Who Needs Blackberries? This Stock Could Soar Even Without RIM's Business
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The domino effect of Research In Motion’s (NASDAQ: BBRY) demise continues as it dumps suppliers and these suppliers find the company's once lucrative revenue stream drying up.
Among these suppliers are Celestica (NYSE: CLS), Flextronics International (NASDAQ: FLEX) and Jabil Circuits (NYSE: JBL). I’m highlighting Celestica in this post, and it’s not because it’s the smallest player in the bunch. Celestica is an electronics maker that supplies original equipment manufacturers and service providers in a variety of sectors. Although it won’t be making anymore of RIM’s prized BlackBerry smartphones, I see several positives that may help it increase its stock value.
First, let’s look at Celestica’s relationship with RIM. Based in Canada, like RIM, Celestica had made the BlackBerry Bold and Blackberry Curve. However, in June it announced that its contract would come to an end by the end of this third quarter due to RIM’s efforts to cut its costs. It’s no secret that RIM has been hammered in the smartphone market as consumers have abandoned and ignored BlackBerries and flocked to Apple iPhones and Samsung smartphones powered by Google’s Android operating system. Other smartphone makers that RIM must compete with include HTC and Nokia.
When Celestica announced its second quarter earnings in June, its president and CEO Craig Muhlhauser acknowledged the lackluster demand for RIM’s products.
“Celestica continued to generate cash and achieved solid returns on invested capital in the second quarter, despite the challenging demand environment and the beginning of the wind down of our Research in Motion (RIM) manufacturing business,” he said.
As RIM has lost market share, Celestica’s financials have been pressured significantly. For example, RIM accounted for almost 20% percent of Celestica’s first-quarter revenue this year. That amount was lower than it was for the same period in 2011, and was the direct result of weakening demand for RIM products.
When Celestica announced its earnings for the second quarter, the decline was even more apparent. Revenues clearly showed the impact winding down its RIM operations was having on the electronics manufacturer. They totaled just $1.74 billion compared to $1.83 billion in the second quarter of 2011. Also, Celestica had to absorb a $21.8-million charge related to the wind down of RIM operations.
Now with all that being said, there is hope on the horizon for Celestica. The key to its success lies in it being able to diversify into markets that have higher values and higher margins. Already it is taking those steps. One of its most recent efforts to accelerate its revenue diversification entails acquiring D&H Manufacturing, which is a major supplier in the semiconductor industry. Its products are bought by Applied Materials, Novellus, Lam Research, and KLA Tencor to name a few.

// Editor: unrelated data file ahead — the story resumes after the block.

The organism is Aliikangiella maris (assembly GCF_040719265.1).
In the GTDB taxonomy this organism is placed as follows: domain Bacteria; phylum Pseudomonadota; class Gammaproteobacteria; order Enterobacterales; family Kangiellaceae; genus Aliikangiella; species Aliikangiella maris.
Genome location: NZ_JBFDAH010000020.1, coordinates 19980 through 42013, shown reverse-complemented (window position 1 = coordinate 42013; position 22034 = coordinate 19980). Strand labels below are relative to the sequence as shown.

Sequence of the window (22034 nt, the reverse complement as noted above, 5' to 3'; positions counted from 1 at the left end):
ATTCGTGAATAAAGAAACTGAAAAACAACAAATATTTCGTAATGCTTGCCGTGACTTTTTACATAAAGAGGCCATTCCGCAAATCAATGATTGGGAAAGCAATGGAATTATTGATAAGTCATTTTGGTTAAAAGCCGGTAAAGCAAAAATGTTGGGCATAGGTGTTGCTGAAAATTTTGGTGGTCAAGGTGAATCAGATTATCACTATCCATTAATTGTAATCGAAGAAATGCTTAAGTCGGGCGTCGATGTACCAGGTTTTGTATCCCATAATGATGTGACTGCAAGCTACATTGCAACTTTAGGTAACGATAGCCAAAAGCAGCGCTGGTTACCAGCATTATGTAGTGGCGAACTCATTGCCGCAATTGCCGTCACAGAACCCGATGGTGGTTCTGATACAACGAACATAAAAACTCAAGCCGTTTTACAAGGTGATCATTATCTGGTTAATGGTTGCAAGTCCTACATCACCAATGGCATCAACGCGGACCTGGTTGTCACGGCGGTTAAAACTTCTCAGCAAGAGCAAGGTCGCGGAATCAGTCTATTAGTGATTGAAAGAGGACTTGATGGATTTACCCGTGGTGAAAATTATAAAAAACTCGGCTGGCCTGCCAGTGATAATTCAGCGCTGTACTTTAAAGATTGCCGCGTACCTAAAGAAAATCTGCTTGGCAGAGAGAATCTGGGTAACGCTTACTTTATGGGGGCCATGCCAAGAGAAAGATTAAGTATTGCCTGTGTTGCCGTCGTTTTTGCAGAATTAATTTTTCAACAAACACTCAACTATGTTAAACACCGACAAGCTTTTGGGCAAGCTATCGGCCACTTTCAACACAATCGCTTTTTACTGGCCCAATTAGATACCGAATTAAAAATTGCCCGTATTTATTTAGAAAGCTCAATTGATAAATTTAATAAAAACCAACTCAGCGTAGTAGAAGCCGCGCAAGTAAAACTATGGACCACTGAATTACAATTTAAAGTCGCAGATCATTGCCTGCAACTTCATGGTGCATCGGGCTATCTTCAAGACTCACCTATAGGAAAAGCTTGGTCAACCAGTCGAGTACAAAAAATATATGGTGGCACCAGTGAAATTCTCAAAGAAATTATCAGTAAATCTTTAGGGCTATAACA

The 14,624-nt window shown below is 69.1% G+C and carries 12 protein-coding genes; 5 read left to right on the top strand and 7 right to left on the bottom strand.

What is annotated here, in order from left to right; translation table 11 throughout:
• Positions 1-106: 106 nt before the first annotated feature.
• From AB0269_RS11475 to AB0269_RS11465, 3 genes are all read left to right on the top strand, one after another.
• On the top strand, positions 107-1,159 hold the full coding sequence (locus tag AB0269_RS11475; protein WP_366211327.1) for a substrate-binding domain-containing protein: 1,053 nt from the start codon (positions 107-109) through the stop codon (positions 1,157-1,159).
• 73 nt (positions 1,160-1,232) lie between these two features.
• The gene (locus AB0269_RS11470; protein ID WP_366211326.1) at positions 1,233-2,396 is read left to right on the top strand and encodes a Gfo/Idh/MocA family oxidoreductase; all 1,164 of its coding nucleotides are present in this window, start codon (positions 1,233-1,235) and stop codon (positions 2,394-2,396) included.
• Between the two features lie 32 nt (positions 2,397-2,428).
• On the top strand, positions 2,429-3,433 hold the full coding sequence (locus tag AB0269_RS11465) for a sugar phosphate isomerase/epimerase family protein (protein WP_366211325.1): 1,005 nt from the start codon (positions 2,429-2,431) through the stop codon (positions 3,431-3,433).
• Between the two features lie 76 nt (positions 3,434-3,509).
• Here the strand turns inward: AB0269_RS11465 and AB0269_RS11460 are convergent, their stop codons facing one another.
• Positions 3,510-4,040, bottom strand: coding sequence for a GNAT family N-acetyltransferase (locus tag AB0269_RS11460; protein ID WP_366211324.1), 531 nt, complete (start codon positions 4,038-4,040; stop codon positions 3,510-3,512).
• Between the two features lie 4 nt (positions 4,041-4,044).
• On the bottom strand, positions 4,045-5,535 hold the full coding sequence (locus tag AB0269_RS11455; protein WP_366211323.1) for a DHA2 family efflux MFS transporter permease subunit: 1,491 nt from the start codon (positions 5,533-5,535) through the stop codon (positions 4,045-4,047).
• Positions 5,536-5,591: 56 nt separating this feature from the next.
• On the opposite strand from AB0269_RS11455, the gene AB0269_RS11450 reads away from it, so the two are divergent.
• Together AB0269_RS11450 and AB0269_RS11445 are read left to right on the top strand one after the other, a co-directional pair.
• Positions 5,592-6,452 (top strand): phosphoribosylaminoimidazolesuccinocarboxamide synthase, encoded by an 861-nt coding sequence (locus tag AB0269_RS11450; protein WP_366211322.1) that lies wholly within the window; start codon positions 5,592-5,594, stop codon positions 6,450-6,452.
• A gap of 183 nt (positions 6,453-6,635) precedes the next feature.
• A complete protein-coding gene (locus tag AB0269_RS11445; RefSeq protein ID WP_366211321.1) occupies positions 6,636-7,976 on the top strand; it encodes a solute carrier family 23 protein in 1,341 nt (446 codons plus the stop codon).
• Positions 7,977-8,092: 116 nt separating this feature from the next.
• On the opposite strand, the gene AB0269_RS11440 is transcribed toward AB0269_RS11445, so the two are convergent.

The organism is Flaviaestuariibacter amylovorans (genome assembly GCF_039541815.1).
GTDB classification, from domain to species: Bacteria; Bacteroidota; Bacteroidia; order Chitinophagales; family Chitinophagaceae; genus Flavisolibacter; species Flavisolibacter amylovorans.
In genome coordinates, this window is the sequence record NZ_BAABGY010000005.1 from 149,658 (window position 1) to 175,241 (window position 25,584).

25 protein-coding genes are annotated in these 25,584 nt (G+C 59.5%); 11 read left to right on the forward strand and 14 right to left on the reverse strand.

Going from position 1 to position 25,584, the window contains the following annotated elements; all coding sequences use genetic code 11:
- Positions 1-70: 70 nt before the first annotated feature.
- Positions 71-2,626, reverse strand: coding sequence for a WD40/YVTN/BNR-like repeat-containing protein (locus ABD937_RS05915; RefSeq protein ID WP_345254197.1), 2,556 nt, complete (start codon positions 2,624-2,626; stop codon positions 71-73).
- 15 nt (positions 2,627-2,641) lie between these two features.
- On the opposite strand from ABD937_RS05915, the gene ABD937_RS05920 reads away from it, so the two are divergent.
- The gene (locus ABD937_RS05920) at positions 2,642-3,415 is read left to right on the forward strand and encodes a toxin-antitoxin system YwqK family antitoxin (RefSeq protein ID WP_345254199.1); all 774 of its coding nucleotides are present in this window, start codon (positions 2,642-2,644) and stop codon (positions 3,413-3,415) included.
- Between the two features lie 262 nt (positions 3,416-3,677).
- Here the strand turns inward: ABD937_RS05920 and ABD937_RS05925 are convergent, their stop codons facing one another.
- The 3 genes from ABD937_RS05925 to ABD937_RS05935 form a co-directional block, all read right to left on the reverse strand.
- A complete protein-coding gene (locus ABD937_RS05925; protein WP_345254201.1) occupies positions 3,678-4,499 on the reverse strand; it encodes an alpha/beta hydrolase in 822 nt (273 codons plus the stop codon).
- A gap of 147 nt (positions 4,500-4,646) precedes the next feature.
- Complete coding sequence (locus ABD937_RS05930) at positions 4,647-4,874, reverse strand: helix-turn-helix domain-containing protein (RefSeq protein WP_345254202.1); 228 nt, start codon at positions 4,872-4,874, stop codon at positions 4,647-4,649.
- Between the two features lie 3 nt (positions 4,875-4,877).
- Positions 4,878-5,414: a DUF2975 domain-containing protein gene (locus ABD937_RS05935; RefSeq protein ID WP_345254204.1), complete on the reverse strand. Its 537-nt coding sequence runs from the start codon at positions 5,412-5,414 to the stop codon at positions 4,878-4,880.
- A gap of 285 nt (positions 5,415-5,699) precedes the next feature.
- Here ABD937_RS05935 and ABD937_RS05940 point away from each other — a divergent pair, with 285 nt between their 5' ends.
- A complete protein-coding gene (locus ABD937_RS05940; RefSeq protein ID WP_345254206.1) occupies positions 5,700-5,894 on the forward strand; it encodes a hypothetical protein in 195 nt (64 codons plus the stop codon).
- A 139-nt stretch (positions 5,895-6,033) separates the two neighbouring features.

This acquisition supports Celestica's strategy to grow and diversify its revenue base in the industrial, aerospace and defense, semiconductor equipment, green technology and healthcare end markets. This area, referred to as the company’s diversified end market, is already providing a boost to Celestica’s revenues in the wake of profit declines from RIM. For the second quarter of this year, the company reported that revenues from this area represented 19% of its total revenues. This was up from 13% reported for the second quarter of 2011.
The acquisition is expected to close before the year ends. It, as well as Celestica’s other areas of expertise, poise it for substantial growth without RIM’s Blackberry. Also, I hope the company continues to build its products and services in growing areas such as in-flight entertainment and guidance systems and even solar panels.
At the time of writing, Celestica was trading around just under $8, which was within its 52-week range of $6.79 to $10.34. Shares of Celestica, which has a market cap of roughly $1.5 billion, are down 17% this year.
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TwillyD has no positions in the stocks mentioned above. The Motley Fool owns shares of Apple and Google. Motley Fool newsletter services recommend Apple, Google, and Nokia. Try any of our Foolish newsletter services free for 30 days. We Fools may not all hold the same opinions, but we all believe that considering a diverse range of insights makes us better investors. The Motley Fool has a disclosure policy.If you have questions about this post or the Fool’s blog network, click here for information.